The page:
Lead Dust Exposure Linked To Violence

Carl Saiontz

By Carl Saiontz
Posted April 26, 2012


According to new research, lead dust exposure as a child may be a contributing factor to violent behavior, raising societal concerns about low-levels of lead exposure and further highlighting the risk faced by children who suffer lead poisoning after high-levels of exposure. 

In a study recently published in the medical journal Environmental International, researchers from Tulane University looked at trends in aggravated assault and exposure to lead dust from leaded gasoline, noting a correlation with childhood exposure.

While leaded gasoline is no long sold publicly in the U.S., the study highlights the ramifications for children exposed to lead dust from other sources, such as lead paint which remains in many older rental homes in Baltimore, Maryland and throughout the country.

The scientists looked at lead levels released in six major cities from 1950 to 1985, including Atlanta, Chicago, Indianapolis, Minneapolis, New Orleans and San Diego. They found that for every one percent increase in the amount of lead released, there was a 0.46% increase in aggravated assault 22 years later. The researchers did note that lead-based paint also contributed to those lead amounts.

Exposure to high amounts of lead dust has previously been linked nervous system injuries, brain damage, seizures, convulsions, growth or mental retardation, coma and even premature death for young children.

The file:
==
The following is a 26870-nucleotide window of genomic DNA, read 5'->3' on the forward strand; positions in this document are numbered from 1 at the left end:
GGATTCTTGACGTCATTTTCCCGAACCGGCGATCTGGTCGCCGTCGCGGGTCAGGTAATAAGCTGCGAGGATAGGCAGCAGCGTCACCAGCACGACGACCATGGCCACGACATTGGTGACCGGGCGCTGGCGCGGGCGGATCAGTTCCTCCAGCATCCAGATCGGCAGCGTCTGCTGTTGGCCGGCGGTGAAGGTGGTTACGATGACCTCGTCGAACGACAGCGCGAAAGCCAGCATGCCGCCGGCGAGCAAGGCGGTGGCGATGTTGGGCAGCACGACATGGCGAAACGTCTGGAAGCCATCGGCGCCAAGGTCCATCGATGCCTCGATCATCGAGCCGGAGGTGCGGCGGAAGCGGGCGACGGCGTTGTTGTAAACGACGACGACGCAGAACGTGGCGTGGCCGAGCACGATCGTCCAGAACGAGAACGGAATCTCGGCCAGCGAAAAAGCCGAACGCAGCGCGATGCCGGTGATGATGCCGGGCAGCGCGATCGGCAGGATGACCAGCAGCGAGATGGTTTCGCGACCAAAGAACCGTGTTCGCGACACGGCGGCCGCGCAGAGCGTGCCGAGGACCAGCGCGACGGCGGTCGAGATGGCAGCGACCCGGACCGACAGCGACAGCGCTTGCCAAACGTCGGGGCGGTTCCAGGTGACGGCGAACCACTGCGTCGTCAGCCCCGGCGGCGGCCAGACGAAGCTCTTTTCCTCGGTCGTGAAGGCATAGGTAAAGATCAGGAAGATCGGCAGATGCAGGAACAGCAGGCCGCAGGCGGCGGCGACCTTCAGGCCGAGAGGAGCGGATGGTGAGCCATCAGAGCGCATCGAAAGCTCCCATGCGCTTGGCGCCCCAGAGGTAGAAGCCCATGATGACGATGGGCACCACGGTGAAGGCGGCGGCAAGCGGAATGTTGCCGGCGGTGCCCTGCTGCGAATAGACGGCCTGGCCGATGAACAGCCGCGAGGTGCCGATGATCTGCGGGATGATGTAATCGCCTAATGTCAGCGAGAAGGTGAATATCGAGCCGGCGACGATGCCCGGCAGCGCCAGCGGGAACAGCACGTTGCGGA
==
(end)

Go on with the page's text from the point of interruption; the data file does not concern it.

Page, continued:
One of the more common causes of lead exposure in the United States is lead paint, which was banned in 1978 due to the risk of severe and permanent brain damage and developmental problems, particularly in children. However, a number of older homes still contain the toxic paint on the walls, and if it flakes or peals off, young children could ingest the paint chips or breathe dust that comes from the paint, resulting in lead poisoning.


The U.S. Centers for Disease Control and Prevention (CDC) consider 10 milligrams of lead per deciliter of blood to be the level of concern for exposure to lead. The CDC estimates that approximately 250,000 children in the U.S. have blood lead levels that high or higher. However, this study highlights the hidden dangers associated with exposure to lead dust, which may have a more latent effect, which impacting societal behavior and welfare of children as they become adults.

The lead exposure lawyers at Saiontz & Kirk, P.A. represent children who have been diagnosed with elevated lead levels due to lead paint or lead dust that has flaked off the walls in poorly maintained homes. To review a potential claim for your child or a family member, request a free consultation and claim evaluation.

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